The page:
What we learn about ourselves from this poem can be summed up in two words: Selfish and vulnerable. We too are selfish This is the first thing the bride would have wondered: Would I really have left the king I love standing in the rain because it didn’t suit me...
At Hebron he reigned over Judah seven years and six months, and at Jerusalem he reigned over all Israel and Judah thirty-three years. 2 Samuel 5:5
David reigned in Hebron for seven and a half years. In all that time, only one tribe owned him as king, and God’s people endured one outbreak of violence after another. How could all of this be happening when God’s anointed king was on the throne in Hebron?
This is the same question we face as we look at our world today: How can the world be as it is if Jesus Christ is really on the throne?
In Psalm 110, David clearly anticipates that, like him, the Messiah will also experience a long delay between the time of his own anointing and the time when his enemies will be subdued. “The Lord says to my Lord: ‘Sit at my right hand, until I make your enemies your footstool’” (Psa. 110:1).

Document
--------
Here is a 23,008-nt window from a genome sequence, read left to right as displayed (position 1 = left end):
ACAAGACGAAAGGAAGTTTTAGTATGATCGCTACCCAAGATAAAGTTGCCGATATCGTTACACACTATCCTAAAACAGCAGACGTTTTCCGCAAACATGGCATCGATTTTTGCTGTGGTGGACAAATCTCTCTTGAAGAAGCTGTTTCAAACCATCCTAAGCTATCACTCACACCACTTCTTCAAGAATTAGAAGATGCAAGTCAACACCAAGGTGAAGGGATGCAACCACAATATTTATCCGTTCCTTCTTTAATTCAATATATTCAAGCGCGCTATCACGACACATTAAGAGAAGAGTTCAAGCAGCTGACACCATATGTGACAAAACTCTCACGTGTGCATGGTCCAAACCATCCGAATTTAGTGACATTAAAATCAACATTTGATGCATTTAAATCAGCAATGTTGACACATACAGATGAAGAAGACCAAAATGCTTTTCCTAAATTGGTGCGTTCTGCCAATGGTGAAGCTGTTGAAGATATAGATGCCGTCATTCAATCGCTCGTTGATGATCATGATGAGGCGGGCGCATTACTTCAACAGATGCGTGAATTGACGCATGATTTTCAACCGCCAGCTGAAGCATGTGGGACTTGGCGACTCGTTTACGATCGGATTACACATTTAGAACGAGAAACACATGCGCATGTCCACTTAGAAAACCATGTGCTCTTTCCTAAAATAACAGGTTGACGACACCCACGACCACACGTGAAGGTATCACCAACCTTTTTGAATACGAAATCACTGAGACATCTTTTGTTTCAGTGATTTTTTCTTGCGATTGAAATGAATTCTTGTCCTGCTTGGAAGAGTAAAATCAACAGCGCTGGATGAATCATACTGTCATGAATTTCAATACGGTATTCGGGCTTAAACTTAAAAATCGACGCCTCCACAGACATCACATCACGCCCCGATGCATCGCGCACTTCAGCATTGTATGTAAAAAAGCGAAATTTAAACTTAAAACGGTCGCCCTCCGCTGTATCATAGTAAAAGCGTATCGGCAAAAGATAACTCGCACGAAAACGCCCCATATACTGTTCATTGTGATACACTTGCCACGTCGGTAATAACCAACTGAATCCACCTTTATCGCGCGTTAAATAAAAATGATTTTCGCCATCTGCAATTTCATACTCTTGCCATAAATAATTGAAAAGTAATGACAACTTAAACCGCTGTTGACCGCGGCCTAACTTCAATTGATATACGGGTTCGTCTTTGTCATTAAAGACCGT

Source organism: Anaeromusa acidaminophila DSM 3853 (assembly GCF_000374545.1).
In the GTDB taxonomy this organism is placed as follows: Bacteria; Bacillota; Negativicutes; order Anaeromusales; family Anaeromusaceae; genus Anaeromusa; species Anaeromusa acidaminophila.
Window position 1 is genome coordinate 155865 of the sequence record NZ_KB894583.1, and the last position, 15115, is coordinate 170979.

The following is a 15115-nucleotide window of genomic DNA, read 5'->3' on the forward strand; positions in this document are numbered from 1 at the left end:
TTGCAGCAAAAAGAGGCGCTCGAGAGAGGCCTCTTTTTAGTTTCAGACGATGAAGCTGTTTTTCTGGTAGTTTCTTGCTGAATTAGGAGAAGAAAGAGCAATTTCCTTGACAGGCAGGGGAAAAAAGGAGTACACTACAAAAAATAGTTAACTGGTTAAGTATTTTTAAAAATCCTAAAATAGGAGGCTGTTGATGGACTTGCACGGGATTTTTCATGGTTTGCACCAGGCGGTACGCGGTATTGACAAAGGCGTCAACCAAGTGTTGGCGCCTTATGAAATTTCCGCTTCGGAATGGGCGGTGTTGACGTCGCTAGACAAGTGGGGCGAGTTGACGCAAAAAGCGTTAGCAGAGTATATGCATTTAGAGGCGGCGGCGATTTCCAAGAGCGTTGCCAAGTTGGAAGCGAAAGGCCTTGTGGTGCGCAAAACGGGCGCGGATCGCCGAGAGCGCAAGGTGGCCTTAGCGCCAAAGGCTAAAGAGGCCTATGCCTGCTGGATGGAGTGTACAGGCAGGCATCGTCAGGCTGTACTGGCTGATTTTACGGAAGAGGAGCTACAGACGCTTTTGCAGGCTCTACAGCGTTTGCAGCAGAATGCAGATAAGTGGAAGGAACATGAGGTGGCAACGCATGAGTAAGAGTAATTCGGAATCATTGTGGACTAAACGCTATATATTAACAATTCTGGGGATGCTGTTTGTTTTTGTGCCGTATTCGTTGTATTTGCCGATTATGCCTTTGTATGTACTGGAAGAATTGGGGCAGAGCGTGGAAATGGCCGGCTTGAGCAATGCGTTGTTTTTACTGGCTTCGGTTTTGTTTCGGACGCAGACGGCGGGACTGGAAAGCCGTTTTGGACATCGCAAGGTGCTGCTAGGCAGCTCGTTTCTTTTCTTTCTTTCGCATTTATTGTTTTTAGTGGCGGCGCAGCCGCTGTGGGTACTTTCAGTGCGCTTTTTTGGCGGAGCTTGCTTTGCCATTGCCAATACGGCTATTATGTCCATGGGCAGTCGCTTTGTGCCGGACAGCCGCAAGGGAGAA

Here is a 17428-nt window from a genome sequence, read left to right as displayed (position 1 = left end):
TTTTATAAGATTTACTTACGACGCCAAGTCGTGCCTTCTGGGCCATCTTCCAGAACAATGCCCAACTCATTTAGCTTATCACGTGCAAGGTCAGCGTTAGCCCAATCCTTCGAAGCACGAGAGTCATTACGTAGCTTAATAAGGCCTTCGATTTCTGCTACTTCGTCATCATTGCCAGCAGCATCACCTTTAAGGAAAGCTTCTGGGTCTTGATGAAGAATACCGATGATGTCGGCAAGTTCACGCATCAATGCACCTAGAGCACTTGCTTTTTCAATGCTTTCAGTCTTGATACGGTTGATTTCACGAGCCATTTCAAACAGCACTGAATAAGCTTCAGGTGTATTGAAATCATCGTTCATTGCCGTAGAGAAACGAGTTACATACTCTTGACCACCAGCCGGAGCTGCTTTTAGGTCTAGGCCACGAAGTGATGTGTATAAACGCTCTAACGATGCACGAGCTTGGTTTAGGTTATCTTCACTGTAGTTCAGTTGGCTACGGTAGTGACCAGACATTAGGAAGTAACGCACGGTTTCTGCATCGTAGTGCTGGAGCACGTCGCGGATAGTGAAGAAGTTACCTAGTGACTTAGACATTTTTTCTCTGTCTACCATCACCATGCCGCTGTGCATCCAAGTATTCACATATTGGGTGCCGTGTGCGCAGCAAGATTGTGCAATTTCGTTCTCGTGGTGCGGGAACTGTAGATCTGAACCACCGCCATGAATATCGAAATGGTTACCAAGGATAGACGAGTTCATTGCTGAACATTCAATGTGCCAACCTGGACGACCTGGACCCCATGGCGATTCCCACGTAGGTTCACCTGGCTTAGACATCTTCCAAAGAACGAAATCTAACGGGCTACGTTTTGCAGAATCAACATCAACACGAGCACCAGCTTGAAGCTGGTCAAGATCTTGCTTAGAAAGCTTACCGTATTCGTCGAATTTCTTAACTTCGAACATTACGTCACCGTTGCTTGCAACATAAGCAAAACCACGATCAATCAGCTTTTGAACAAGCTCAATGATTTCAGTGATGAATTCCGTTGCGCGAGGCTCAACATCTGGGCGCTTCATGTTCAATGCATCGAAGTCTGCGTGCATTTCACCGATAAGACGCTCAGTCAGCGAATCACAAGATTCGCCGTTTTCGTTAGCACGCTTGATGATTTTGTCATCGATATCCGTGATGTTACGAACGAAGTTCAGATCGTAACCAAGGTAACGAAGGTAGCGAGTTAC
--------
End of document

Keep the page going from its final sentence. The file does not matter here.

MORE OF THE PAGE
Then David recalls how God said to him, “Rule in the midst of your enemies!” (Psa. 110:2). That is what David did for seven and a half years. In all the chaos and violence, there must have been times when even David wondered if the promised kingdom would ever come.
The same thing is said about the rule of our Lord Jesus Christ. The writer to the Hebrews tells us that God has “crowned him with glory and honor, putting everything in subjection under his feet… At present, we do not yet see everything in subjection to him” (Heb. 2:7-8).
Jesus Christ is God’s anointed king. He is on the throne, but like David, what we see around us is continued chaos, opposition, and violence. And like David, we need great patience.
Are you overwhelmed by the chaos around you? Or are you looking to Christ and the coming of his kingdom?